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Author: Subject: Nitramide reactions
Chris The Great
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Nitramide reactions

Some ideas occured to me recently, about using nitramide to prepare interesting and powerful energetic materials.

I haven't been able to find much information to confirm whether my ideas would or would not work however, except the abstract of a journal (see below).

The first idea was to synthesis HANA (hexaazahexanitroadamantine), C4H4N12O12, which has a density of 2.10 g/cc. In this case the reaction would be:
6NH2-NO2 + 4CHI3 -> C4H4N12O12 + 12HI
The HI would most likely have to be absorbed by a base, ie triethylamine, that will not decompose nitramide rapidly. I would think the high reactivity of the C-I bonds would allow this reaction to take place readily. On the other hand the probable strain of the molecule would make the reaction disfavourable. They might also react to form other products, and not form HANA at all.
So, I am not really sure whether that would work, if it did it would be quite easy to do at home and would produce a very interesting energetic material.

The second one would be reacting nitramide with glyoxal, to form a piperidine ring NO2-N(CH(OH)-CH(OH))2N-NO2. This would no doubt lend itself well to the synthesis of some interesting energetics.
The original compound I had in mind that could be made from it was HHTDD, which would be formed by condensing the above compound with dinitrourea, adding a dinitrourea group on each side and eliminating water. Since water would decompose the DNU, would would have to form the tetracetyl of the nitramide product, and react that with the DNU instead as acetic acid would form, and it will not hydrolysis the DNU.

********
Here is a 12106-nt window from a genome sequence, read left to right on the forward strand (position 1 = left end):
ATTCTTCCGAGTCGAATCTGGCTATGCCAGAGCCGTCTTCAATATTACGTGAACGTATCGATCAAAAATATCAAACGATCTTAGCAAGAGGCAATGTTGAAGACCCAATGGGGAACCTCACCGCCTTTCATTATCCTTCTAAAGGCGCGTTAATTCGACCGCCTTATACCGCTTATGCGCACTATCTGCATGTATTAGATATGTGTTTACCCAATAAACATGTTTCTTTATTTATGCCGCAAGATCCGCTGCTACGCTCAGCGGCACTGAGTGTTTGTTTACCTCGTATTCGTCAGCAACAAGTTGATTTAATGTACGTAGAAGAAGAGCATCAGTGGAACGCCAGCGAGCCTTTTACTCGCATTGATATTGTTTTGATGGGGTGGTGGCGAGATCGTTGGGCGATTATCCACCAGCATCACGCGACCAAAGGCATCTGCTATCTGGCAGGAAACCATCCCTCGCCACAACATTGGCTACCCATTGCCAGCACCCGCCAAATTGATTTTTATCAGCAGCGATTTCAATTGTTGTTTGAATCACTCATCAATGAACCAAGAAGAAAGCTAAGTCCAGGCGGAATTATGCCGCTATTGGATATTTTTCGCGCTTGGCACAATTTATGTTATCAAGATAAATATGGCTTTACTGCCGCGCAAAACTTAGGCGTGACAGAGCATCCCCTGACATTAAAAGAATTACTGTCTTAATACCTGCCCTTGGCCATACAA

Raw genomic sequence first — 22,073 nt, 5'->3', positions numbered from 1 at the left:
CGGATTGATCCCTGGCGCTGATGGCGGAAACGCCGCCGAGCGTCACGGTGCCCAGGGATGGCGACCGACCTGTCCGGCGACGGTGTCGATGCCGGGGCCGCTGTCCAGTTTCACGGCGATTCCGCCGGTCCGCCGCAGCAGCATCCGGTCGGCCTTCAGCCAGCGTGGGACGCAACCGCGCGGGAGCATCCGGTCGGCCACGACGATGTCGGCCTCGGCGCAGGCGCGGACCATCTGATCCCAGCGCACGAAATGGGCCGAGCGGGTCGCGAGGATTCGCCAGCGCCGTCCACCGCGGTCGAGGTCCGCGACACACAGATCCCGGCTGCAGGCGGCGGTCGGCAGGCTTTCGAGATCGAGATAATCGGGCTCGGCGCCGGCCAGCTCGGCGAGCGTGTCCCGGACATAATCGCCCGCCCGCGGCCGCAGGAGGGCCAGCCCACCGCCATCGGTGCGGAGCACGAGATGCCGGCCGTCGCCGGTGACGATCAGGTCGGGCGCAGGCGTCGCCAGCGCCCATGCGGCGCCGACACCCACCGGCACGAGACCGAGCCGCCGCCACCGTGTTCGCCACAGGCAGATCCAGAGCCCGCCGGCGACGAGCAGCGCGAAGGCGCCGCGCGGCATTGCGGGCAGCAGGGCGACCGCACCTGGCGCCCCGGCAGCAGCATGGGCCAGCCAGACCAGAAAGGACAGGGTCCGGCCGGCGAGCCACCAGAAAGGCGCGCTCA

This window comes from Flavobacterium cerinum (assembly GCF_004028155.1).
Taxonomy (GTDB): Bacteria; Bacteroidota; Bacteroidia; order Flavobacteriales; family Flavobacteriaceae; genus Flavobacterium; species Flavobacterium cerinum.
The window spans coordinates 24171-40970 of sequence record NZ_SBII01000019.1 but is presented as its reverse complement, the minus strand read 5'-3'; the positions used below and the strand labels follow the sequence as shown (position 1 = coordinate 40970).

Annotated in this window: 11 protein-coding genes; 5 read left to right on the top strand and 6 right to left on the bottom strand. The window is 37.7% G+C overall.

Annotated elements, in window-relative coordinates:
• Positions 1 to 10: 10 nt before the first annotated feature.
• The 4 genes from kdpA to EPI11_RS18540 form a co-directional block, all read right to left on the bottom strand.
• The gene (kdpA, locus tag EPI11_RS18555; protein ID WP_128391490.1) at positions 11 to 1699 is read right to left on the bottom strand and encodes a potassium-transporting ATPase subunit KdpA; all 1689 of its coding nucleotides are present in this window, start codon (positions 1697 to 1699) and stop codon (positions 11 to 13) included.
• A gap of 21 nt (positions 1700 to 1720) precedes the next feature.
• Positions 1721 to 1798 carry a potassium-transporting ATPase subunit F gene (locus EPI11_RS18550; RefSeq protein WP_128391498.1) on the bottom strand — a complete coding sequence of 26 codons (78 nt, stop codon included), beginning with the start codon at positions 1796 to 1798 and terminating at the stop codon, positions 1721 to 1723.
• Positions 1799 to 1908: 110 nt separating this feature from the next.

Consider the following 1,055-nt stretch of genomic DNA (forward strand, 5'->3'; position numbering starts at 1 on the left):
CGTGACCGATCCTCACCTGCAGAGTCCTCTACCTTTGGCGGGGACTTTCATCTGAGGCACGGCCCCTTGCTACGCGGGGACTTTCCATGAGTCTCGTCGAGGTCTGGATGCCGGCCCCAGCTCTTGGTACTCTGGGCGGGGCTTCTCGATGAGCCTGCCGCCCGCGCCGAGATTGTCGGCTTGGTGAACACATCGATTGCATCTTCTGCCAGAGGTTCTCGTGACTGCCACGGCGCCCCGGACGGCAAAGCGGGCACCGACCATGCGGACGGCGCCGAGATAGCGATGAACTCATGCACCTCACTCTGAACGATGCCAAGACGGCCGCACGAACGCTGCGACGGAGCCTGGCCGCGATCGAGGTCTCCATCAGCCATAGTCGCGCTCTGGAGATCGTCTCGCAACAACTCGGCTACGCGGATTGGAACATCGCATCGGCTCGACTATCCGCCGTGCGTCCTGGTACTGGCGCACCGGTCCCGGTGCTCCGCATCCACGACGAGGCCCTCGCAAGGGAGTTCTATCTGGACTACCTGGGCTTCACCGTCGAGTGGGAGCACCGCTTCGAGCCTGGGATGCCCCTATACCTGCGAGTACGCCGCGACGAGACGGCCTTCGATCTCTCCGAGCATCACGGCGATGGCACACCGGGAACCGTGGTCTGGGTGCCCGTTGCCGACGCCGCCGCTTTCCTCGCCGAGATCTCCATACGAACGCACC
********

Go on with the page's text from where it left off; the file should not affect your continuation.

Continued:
HHTDD has a densitry of 2.07 g/cc, perfect O balance, and is considered to be the most powerful explosive known. However, the nitration conditions require large amounts of 100% HNO3 and N2O5 and so straight synthesis would be difficult.
If nitramide forms the wanted ring, then the only starting materials are acetic anhydride, dinitrourea, glyoxal and the appropriate solvent, and maybe a catalyst.

The evidence I have for nitramide reacting with aldehydes comes from a journal abstract I came across while searching to see if these ideas would work, in which nitramide and formaldehyde formed a stable and powerful polymer.
A Study on the Condensation of Nitramide (NH2NO2) with Formaldehyde and the Characteristics of the Products Formed
Z. Raszewski, M. Syczewski
Propellants, Explosives, Pyrotechnics
Volume 24, Issue 6 , Pages 366 - 370

It would be nice if someone got it, the polymer looks like it would be interesting on it's own.
(CH2N-NO2)n --> nCO + nH2O + nN2

I have attached drawings of HANA, NO2-N(CH(OH)-CH(OH))2N-NO2 (not sure of the name) and HHTDD so it is much clearer what I am talking about.

Thoughts?

tom haggen
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That is a massive amount of gass molcules

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chemoleo
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Nice ideas

Your HANA, do you have a reference on this?
Iodoform and nitramine - sounds simple enough. Do you have decent references on the production of H2N-NO2? I thought it was notoriously unstable.
I imagine getting the final product would be difficult as the proportions have to be gotten exact. How would you avoid getting intermolecular crosslinks, rather than this caged structure?
The reaction of the C-I moiety with H-NR2 would require conditions generally used for N-alkylations (similar to what was asked in the novocaine thread).

On the second one, I guess you got the idea from the tetranitropiperazine, which was described in one of the PEP papers by this Munich group (Klapoetke)?
I suppose this could work, they use formamide as opposed to nitramide.
Nitrating this is gonna be a pain or two, nonetheless (TFAA and such).